Preparing your home for a storm
Even if your home isn’t at risk of flooding, storms can be just as damaging if you’re unprepared with 80 per cent of VICSES callouts each year attributed to storms
If you haven’t done so already, clear your gutters of debris to prevent roof leaks during a downpour. This job can be dangerous, so use safety equipment like gloves and non-slip shoes - or hire a professional to do the task for you. Ensure the gutters are draining away from your home and not pooling in the foundations or in stagnant puddles. Do not attempt to clear your gutters if it is already raining or wet.
Strong winds are possible during storms, and these can fling objects at great speeds and cause damage. Prepare for this eventuality by removing debris from your property that could be harmful (e.g. large branches) and tie down (or take indoors) any outside furniture that could be picked up by strong winds. Shade umbrellas and trampolines in particular are easily thrown by winds.
During the storm stay inside and away from windows. Do not travel if possible – if you must travel, drive to the conditions and beware that landslips, obstacles, mud and reduced visibility is likely when driving.
Safe driving in wet and stormy conditions
Storms can strike at any time, include while driving. Heavy rain, hail and strong winds can all effect your ability to drive safely.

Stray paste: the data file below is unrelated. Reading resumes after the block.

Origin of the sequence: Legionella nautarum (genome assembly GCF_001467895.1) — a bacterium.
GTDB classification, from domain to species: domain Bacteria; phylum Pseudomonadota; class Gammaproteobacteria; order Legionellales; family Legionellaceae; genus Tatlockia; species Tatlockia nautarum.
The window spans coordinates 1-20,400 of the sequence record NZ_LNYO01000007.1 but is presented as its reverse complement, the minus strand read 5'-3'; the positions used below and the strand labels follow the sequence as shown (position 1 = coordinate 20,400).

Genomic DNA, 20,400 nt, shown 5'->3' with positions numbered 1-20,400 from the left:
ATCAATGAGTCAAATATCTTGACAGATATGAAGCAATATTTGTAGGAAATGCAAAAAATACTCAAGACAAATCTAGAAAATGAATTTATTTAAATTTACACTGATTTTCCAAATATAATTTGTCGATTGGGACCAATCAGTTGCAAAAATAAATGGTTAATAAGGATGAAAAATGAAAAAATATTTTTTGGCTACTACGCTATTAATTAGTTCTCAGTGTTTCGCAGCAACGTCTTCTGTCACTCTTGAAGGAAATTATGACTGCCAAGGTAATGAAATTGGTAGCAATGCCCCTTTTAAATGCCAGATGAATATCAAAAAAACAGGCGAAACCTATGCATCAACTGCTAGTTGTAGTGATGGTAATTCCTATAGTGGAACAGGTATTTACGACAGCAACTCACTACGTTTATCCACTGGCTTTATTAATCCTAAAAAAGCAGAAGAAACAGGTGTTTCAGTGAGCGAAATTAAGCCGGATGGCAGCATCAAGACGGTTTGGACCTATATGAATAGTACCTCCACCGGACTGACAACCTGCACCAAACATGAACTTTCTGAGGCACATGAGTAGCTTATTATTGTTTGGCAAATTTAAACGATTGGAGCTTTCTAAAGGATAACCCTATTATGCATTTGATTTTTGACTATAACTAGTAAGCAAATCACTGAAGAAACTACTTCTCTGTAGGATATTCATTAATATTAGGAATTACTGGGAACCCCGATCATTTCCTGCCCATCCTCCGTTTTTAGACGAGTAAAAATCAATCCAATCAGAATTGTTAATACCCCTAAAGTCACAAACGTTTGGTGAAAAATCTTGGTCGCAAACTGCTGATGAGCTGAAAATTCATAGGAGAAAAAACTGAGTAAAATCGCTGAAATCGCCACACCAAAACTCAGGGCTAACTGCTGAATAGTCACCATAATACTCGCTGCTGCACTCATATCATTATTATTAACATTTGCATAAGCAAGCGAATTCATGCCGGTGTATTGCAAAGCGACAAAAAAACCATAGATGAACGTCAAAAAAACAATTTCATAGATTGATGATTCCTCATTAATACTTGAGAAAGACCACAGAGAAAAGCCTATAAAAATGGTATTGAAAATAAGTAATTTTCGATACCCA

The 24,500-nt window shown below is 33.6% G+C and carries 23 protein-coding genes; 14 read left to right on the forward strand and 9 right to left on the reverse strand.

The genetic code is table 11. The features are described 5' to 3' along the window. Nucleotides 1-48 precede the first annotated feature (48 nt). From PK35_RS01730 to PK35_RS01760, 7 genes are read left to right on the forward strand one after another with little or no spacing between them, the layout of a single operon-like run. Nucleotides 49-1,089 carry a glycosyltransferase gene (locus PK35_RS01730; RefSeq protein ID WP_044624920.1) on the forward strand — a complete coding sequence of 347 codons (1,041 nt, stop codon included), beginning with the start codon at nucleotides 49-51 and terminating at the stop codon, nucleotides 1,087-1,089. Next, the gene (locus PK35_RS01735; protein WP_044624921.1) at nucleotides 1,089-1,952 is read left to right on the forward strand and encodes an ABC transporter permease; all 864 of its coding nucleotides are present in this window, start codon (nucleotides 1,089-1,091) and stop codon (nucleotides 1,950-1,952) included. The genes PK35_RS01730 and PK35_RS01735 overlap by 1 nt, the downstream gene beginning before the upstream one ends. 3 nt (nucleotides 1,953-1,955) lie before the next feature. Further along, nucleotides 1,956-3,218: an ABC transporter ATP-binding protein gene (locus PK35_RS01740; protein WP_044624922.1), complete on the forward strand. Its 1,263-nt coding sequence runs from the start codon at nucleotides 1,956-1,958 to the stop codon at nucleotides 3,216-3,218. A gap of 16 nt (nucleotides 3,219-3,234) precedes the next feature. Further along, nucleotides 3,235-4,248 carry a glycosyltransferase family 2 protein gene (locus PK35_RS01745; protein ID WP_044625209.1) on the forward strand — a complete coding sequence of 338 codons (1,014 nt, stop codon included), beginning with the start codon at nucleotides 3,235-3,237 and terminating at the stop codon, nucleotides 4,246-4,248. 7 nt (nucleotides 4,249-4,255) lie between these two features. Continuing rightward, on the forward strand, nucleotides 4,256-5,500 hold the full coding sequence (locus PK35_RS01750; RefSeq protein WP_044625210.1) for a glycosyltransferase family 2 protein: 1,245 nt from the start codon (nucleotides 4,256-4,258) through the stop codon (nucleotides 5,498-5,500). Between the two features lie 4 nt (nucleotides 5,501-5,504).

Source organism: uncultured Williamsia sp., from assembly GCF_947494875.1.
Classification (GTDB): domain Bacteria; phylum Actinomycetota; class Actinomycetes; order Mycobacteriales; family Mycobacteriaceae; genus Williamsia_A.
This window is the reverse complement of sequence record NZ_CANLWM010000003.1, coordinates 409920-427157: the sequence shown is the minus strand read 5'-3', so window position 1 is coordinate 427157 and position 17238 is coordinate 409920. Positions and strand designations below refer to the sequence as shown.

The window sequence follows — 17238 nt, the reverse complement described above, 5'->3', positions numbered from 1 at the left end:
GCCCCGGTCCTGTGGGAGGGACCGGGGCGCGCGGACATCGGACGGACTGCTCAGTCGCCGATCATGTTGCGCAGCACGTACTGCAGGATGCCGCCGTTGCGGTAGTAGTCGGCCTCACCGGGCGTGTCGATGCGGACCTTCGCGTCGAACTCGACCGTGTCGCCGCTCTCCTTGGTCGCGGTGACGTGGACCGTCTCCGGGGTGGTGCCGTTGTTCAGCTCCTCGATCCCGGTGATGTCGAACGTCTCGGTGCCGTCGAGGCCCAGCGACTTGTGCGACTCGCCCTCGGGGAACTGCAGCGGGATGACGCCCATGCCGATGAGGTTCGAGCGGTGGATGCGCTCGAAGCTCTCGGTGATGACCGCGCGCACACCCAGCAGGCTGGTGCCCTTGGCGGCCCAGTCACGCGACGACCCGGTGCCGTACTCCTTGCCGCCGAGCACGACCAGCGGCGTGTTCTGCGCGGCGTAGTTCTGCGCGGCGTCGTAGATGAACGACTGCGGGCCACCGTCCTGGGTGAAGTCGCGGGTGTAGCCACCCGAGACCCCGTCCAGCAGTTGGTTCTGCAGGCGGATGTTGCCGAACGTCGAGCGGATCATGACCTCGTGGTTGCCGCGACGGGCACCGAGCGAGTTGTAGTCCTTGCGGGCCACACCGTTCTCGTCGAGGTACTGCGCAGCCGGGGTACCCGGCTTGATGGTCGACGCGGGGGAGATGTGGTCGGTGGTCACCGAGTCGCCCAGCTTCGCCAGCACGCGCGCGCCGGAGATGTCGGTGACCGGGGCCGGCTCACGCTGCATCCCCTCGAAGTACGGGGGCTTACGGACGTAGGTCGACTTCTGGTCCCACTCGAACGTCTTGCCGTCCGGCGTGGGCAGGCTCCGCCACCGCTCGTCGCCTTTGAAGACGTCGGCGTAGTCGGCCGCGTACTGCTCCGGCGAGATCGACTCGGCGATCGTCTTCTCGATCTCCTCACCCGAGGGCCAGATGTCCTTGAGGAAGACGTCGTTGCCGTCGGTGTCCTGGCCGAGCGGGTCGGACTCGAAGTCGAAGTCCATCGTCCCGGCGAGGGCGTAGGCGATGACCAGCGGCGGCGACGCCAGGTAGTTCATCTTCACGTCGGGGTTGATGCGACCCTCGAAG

Extreme weather conditions can reduce your ability to see the road, with drivers advised to slow down and increase their distance from other vehicles if visibility deteriorates.
Turn your headlights on to increase your visibility to other vehicles and avoid using your high beams unless travelling on a dark road with no likely oncoming traffic, such as in the country.
If you can no longer see past your bonnet, then it’s time to pull over as soon as it’s safe to do so. Pulling into a covered service station or carpark is a good option if available, while parking under trees and powerlines should be avoided at all costs.
Once the storm passes, we’re here to help.
Storms can also bring thunderstorm asthma, with those with existing asthma or hay fever most at risk. This weather phenomenon causes shortness of breath, wheezing and coughing with symptoms potentially life-threatening. 2016, ten people died in Melbourne due to thunderstorm asthma, with hundreds more hospitalised.
The BOM notes that the 2022-2023 severe weather season has the potential for an increased thunderstorm asthma risk if conditions become dry in late spring and early summer.
The VicEmergency app issues alerts for when there is a high risk of thunderstorm asthma occurring. If at risk, do not go outside during alert if possible, close doors and windows, and set air to recirculate if you own an air conditioner.
Carry your asthma or hay fever medication (such as an inhaler or antihistamines) with you. If symptoms become severe, call 000.